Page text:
It is often said that the aspirations and opportunities available to women have increased dramatically over the past century. Once excluded from university, educational achievement is now higher among young women than their male contemporaries. Female employment has soared, and the gender pay gap between men and women in their twenties has almost disappeared. Increased female earning power has also transformed gender relations in some households, driving a small but steady increase in the number of househusbands and men who share in the housework and childcare.
Yet accusations that feminism has largely benefited middle-class women have dogged the movement since as long ago as Emmeline Pankhurst's prioritisation of suffrage over issues of maternity. Thus Jenny Turner has accused feminists today and historically of being 'mostly white, mostly middle-class, speaking from, of, to themselves within a reflecting bubble'. (1) For some, feminism has not just ignored the concerns of marginalised women, but has actively undermined them. Labour MP David Lammy, for example, has argued that the Women's Liberation struggles in the 1960s and 1970s fed an individualistic 'my rights' culture that facilitated the rise of neoliberalism and is evident in the consumerist values among many young people today. (2)
This article explores current priorities for feminism, and strategies and agencies for change, drawing on research conducted by the Institute for Public Policy Research (IPPR) on how women's lives have changed over three generations. It argues that to construct a narrative of progress, or a broad argument about 'gender equality', is to ignore the ways in which the economic, social and political changes of the past thirty years have been experienced very differently by women from different backgrounds. Yet it also questions those who brand feminism as a sharp-elbowed, aspirational project, and argues that revisiting some of the tenets of second-wave feminism could provide inspiration for much-needed economic and political renewal.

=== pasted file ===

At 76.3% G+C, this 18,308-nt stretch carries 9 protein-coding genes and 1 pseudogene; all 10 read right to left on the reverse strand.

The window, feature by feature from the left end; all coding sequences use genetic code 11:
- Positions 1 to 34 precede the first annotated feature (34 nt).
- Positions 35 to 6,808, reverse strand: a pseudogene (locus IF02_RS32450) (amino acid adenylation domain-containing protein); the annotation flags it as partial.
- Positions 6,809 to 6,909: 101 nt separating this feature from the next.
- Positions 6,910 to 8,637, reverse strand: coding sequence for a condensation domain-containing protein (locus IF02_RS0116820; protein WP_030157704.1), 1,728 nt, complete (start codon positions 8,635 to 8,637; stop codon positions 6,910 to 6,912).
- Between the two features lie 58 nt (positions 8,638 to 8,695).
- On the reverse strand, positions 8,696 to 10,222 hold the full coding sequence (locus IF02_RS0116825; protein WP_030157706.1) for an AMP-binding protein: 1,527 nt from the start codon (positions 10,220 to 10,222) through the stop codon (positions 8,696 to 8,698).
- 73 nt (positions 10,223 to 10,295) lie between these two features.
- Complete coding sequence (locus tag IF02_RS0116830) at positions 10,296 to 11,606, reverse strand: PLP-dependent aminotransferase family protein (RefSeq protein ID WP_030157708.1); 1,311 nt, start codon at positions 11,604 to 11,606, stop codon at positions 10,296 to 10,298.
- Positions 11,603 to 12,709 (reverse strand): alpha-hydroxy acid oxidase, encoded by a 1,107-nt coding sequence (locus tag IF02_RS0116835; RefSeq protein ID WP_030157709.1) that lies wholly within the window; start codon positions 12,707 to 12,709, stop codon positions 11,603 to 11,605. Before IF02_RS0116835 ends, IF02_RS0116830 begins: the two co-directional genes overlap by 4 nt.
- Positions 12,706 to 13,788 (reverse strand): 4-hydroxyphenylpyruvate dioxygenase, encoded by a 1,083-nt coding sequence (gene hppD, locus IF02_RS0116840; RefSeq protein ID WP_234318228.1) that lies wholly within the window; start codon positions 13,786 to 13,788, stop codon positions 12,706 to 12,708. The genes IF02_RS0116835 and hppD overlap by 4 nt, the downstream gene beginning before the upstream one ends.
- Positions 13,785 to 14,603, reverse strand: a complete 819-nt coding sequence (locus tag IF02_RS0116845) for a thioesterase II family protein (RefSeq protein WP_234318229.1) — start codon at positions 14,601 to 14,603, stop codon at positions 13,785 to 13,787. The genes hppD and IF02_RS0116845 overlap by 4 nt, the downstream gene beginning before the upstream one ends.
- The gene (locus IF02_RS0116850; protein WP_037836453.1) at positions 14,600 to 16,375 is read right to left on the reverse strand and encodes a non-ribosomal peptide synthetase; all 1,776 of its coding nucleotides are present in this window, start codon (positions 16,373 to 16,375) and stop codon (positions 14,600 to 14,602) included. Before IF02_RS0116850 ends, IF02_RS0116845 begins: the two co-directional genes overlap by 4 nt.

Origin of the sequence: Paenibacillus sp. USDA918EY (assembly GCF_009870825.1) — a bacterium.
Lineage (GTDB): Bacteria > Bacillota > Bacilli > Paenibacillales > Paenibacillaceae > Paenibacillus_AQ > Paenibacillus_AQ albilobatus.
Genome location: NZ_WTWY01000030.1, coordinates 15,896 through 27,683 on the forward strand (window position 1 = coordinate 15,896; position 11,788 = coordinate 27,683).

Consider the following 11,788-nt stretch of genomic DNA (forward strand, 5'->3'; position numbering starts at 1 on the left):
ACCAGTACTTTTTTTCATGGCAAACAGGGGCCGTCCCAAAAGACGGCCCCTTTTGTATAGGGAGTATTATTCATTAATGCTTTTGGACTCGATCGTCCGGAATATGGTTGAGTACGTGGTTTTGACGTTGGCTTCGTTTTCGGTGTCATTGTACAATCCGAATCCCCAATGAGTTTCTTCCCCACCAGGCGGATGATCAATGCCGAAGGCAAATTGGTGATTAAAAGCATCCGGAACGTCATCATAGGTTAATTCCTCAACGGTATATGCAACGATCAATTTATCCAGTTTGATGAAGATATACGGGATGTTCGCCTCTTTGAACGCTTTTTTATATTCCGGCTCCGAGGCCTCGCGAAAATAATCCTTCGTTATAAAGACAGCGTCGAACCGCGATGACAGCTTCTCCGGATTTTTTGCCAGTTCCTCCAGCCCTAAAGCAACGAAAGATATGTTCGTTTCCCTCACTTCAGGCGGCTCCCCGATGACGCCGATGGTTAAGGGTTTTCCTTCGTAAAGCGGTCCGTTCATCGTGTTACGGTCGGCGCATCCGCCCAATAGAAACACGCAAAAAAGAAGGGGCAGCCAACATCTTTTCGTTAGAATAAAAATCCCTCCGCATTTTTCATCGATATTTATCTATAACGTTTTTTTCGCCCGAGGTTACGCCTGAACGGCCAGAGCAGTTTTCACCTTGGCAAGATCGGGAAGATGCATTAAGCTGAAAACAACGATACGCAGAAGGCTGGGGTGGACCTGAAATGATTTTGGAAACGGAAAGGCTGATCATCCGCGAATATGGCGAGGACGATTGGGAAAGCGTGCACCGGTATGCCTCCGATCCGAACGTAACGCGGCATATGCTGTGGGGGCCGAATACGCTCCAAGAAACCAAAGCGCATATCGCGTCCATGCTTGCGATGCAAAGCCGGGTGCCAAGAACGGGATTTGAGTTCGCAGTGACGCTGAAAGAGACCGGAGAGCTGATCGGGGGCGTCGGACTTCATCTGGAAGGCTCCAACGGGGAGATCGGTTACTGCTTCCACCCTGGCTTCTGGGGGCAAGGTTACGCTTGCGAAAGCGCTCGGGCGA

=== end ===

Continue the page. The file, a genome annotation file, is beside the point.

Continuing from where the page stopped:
Feminism, equality and class
After a long period during which feminism was distinctly unfashionable, new networks, books and campaign groups taking on discrimination and sexist attitudes have thrived in recent years, boosted by new technology and social media. Feminist protests and women's rights organisations have called for measures--often but not always legislative--to protect reproductive rights, prevent violence against women, and restrict access to pornography or the growth of lap dancing clubs. In mainstream political debates, the still disproportionate levels of economic and political capital controlled by men are often taken as evidence of an unfinished revolution. In the run up to International Women's Day in 2012, Cherie Blair and several other high profile women argued that gender parity on company boards is a defining issue for women's equality. Wider debates raged on whether legal quotas should force the issue.
Many politicians choose to appeal to women as a broad group with shared concerns around discrimination and sexism. According to former Conservative MP Louise Mensch: 'Most Conservatives would define feminism as supporting equal rights and opportunities for women. In that sense it is a movement of women, not of right or left'. (3.) Greater representational equality in positions of power will, it is hoped, challenge the perception of female capability, and provide role models for young women growing up in a male-dominated world; and each of the two main parties has dedicated 'networking' groups to support female candidates. For some, female power is also a model of political change. Head of the IMF Christine Lagarde suggested, only half in jest, that the financial crisis might never have occurred had Lehman Brothers been called Lehman Sisters, and boasted a more gender-balanced boardroom. (4)
Electorally, it may make sense to assert biological solidarity between women. …